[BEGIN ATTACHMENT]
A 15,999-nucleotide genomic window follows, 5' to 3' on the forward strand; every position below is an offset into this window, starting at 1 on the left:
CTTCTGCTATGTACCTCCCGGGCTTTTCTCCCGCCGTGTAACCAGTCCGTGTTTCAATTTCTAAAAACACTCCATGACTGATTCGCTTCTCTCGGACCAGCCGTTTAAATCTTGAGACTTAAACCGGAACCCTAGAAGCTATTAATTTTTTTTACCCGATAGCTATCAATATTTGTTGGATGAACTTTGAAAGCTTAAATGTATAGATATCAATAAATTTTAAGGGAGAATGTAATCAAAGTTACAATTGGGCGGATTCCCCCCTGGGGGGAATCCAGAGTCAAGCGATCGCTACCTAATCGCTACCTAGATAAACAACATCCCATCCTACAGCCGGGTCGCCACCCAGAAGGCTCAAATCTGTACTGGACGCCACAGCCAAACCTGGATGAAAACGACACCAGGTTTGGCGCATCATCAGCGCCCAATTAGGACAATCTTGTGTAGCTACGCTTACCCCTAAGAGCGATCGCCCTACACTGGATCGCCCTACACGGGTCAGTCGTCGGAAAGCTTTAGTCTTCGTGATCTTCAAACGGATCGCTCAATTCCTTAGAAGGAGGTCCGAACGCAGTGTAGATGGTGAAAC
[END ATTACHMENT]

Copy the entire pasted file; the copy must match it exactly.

A 15,999-nucleotide genomic window follows, 5' to 3' on the forward strand; every position below is an offset into this window, starting at 1 on the left:
CTTCTGCTATGTACCTCCCGGGCTTTTCTCCCGCCGTGTAACCAGTCCGTGTTTCAATTTCTAAAAACACTCCATGACTGATTCGCTTCTCTCGGACCAGCCGTTTAAATCTTGAGACTTAAACCGGAACCCTAGAAGCTATTAATTTTTTTTACCCGATAGCTATCAATATTTGTTGGATGAACTTTGAAAGCTTAAATGTATAGATATCAATAAATTTTAAGGGAGAATGTAATCAAAGTTACAATTGGGCGGATTCCCCCCTGGGGGGAATCCAGAGTCAAGCGATCGCTACCTAATCGCTACCTAGATAAACAACATCCCATCCTACAGCCGGGTCGCCACCCAGAAGGCTCAAATCTGTACTGGACGCCACAGCCAAACCTGGATGAAAACGACACCAGGTTTGGCGCATCATCAGCGCCCAATTAGGACAATCTTGTGTAGCTACGCTTACCCCTAAGAGCGATCGCCCTACACTGGATCGCCCTACACGGGTCAGTCGTCGGAAAGCTTTAGTCTTCGTGATCTTCAAACGGATCGCTCAATTCCTTAGAAGGAGGTCCGAACGCAGTGTAGATGGTGAAAC